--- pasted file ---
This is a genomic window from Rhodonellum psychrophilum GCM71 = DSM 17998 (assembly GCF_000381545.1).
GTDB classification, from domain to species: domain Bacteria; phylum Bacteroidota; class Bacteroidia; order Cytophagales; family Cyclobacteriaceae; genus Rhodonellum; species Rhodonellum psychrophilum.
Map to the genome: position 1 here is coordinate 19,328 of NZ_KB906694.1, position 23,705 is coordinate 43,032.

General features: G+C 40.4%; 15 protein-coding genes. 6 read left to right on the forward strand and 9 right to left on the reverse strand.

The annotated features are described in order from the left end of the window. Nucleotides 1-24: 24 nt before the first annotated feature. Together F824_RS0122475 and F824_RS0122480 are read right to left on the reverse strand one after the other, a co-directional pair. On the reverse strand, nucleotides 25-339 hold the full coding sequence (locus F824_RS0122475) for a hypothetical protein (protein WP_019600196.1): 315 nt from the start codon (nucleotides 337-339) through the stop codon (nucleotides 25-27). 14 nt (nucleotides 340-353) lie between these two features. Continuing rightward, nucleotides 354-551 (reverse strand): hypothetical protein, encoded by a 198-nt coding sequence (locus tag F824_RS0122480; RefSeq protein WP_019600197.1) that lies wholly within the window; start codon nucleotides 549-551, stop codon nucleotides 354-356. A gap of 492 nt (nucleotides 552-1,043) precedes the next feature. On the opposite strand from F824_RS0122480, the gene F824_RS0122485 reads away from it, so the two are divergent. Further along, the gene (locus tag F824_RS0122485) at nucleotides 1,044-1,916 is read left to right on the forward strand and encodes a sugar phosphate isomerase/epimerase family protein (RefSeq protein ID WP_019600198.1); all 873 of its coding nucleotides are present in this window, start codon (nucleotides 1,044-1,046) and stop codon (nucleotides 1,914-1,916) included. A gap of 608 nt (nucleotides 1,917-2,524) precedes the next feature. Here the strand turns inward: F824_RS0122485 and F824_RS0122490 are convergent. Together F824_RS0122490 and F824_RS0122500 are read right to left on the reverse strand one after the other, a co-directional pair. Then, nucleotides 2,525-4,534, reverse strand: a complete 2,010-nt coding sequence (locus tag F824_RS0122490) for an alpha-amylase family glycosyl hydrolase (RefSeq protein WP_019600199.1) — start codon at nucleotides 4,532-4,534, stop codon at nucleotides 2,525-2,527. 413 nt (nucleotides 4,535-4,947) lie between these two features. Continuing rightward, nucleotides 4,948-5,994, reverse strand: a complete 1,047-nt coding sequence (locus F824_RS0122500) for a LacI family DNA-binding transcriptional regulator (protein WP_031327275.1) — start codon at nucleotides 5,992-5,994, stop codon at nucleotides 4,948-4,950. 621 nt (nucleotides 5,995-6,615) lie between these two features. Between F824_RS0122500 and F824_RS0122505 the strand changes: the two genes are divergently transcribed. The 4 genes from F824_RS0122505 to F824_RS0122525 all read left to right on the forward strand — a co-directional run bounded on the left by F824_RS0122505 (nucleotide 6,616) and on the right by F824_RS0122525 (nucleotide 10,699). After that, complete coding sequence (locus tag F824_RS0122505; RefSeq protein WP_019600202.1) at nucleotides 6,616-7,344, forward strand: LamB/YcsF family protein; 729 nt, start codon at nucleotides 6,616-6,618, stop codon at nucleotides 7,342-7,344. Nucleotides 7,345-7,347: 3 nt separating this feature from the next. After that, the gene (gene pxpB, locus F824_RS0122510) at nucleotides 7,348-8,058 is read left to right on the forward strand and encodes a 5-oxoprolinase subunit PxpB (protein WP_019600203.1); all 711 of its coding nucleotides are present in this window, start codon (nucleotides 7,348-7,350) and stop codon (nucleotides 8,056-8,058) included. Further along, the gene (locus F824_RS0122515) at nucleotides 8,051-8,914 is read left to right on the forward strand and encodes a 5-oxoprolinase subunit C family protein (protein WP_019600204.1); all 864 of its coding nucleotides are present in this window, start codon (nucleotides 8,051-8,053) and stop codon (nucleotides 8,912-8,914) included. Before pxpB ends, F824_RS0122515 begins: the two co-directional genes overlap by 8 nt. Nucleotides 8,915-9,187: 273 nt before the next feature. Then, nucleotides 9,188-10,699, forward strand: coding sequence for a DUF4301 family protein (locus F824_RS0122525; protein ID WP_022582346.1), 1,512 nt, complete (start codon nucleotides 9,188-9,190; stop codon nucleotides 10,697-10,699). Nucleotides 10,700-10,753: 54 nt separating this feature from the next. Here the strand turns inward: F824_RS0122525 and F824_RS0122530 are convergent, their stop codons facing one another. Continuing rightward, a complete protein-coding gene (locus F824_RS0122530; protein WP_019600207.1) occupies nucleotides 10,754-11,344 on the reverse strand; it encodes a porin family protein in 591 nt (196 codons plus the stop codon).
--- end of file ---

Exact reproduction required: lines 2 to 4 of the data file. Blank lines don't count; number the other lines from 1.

GTDB classification, from domain to species: domain Bacteria; phylum Bacteroidota; class Bacteroidia; order Cytophagales; family Cyclobacteriaceae; genus Rhodonellum; species Rhodonellum psychrophilum.
Map to the genome: position 1 here is coordinate 19,328 of NZ_KB906694.1, position 23,705 is coordinate 43,032.

General features: G+C 40.4%; 15 protein-coding genes. 6 read left to right on the forward strand and 9 right to left on the reverse strand.